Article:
david adjaye designs silk weaving workshop in varanasi, india
original content
jun 17, 2013
david adjaye designs silk weaving workshop in varanasi, india


david adjaye designs silk weaving factory in varanasi, india

all images courtesy of nest

 

 

 

in one of the oldest continuously inhabited cities in the world, a 600 year old silk weaving tradition is in danger. the region is steeped deeply in the spiritual history of hinduism and jainism as well as the 1000 year old intermixing of a significant muslim population; the religious capital of india replete with music, color and culture, indeed suffers from the pitfalls of a developing infrastructure. in order for weavers to revive their business and keep their tradition in tact, architecture is being employed to create a consistency of production. a joint venture of fashion label maiyet, their non profit partner nest and barney’s of new york, the update of the historic tradition for the contemporary global economy finds its basis in a new type of workspace design by london-based architect david adjaye.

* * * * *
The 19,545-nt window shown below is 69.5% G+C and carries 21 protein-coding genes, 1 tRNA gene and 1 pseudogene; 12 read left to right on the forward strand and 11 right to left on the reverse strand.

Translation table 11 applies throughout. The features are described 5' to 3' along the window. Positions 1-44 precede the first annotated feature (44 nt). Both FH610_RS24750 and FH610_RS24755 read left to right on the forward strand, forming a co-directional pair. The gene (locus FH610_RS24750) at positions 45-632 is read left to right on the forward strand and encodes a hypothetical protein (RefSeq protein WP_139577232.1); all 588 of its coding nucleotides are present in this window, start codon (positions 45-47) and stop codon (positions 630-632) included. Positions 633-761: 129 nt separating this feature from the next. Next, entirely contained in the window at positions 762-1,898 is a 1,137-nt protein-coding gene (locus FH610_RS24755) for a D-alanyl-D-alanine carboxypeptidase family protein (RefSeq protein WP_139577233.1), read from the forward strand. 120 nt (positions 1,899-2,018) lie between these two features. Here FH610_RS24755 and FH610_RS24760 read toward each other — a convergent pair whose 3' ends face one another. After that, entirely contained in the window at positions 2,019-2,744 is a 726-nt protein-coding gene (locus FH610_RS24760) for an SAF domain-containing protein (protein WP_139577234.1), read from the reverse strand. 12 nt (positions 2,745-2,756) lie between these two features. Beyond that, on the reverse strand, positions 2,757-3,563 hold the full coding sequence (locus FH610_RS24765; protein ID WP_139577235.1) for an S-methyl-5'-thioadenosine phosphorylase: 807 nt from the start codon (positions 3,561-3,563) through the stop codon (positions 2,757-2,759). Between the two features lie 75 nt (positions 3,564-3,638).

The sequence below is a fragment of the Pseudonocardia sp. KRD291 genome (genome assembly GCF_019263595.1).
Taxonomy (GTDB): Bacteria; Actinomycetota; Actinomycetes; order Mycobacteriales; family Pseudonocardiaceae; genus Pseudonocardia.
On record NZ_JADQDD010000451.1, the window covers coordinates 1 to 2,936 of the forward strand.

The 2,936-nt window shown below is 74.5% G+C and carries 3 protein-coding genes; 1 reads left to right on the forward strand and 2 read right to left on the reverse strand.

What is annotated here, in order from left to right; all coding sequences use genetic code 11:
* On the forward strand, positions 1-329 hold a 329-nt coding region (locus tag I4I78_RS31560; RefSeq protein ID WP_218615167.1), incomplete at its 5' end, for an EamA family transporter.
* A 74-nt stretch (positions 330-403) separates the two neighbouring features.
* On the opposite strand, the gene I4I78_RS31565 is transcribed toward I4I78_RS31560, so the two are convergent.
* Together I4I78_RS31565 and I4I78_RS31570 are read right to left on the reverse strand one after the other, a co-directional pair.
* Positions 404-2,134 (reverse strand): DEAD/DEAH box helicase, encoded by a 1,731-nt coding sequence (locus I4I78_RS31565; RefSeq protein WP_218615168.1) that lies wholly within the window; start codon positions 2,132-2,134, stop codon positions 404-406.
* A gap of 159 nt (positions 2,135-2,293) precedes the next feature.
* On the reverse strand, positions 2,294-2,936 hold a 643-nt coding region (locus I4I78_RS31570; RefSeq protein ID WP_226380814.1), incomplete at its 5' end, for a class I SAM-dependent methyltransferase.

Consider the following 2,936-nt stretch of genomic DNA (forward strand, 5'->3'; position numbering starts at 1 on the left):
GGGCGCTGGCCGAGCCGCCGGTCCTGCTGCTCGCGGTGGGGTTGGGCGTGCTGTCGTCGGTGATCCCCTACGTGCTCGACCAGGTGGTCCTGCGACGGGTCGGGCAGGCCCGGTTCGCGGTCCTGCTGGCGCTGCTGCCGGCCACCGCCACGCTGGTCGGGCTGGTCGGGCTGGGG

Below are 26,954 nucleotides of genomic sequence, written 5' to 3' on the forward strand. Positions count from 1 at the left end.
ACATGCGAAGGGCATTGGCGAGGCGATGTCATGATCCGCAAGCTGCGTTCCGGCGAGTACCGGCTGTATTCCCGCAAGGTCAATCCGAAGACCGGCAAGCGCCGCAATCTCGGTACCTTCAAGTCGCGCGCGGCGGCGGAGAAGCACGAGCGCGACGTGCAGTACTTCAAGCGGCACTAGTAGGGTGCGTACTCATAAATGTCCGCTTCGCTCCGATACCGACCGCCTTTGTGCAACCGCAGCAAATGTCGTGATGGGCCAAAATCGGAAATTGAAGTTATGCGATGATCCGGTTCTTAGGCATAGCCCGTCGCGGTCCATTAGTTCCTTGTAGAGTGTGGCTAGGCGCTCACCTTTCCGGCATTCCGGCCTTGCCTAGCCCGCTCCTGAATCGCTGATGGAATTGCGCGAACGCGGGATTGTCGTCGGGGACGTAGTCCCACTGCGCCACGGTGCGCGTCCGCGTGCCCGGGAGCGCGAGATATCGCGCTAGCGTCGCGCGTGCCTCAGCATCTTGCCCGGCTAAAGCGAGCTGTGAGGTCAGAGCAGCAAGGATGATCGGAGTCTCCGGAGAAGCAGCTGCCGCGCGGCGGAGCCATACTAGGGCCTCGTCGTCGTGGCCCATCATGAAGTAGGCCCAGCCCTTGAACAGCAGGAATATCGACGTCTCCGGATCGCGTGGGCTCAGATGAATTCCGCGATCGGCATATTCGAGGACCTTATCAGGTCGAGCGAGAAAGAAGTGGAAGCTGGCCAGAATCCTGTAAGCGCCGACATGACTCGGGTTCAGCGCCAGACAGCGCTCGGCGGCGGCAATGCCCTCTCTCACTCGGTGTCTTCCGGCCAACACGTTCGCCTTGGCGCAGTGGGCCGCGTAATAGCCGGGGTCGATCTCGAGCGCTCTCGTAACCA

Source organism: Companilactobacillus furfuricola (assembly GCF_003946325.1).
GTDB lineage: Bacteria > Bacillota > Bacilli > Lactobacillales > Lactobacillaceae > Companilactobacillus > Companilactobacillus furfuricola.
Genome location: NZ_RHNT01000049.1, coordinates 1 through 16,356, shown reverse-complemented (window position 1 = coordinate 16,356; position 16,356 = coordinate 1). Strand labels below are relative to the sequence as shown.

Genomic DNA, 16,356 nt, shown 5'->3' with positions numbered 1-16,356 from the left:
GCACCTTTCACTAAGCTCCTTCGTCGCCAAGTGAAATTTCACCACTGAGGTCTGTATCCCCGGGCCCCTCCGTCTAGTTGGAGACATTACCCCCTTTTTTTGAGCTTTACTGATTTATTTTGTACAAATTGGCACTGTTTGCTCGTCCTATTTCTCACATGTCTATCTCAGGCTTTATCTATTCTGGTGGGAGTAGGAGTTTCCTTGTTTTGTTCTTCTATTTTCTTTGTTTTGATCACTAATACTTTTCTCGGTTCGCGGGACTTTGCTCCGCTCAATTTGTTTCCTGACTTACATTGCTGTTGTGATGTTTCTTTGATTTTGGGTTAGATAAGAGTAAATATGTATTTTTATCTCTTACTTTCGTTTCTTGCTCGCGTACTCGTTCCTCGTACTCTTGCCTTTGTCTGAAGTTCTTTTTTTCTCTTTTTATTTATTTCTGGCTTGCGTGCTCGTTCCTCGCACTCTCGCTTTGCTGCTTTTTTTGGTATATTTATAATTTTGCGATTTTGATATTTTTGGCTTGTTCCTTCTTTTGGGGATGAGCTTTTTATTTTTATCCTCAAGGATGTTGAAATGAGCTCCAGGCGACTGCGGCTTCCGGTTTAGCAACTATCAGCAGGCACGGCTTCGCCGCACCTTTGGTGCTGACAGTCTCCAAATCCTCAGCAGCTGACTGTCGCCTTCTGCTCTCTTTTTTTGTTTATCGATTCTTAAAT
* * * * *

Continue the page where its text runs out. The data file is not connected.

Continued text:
while maiyet reframes luxury as a celebration and commodification of rare artisanal skills, in partnership with nest and adjaye, the physical space is a reflection of community needs as well as a newly optimized industry. drawing from the layered, complex tectonic palette and spatial typology of the region, the proposal will harness solar power and green space for a carbon-negative footprint. gender-specific workspaces optimize workflow with regard to local tradition, while the structure doubles as a provisional space for social services and health clinics. the architecture fills the discrepancy between development and craft, for the weavers do not lack skill, rather they need space to train the next wave of artisans as well as a safe  place to work unaffected by rain, heat and other conditions that impact the domestic sphere. the built form seeks to tie the community across religious and cultural lines and secure the important art with mutual respect and understanding. groundbreaking for the 18 month project is slated to begin in fall 2013.

 

 

eleavtion rendering of the waterfront facility

 

 

interiors hint at a passively cooled and ventilated, courtyard-based design

 

 

many skilled artisans work at home, where changing conditions in the domestic interiors, namely climate, adversely affect production

 

 

MAIYET | india hand weaving from MAIYET on vimeo.

video © maiyet

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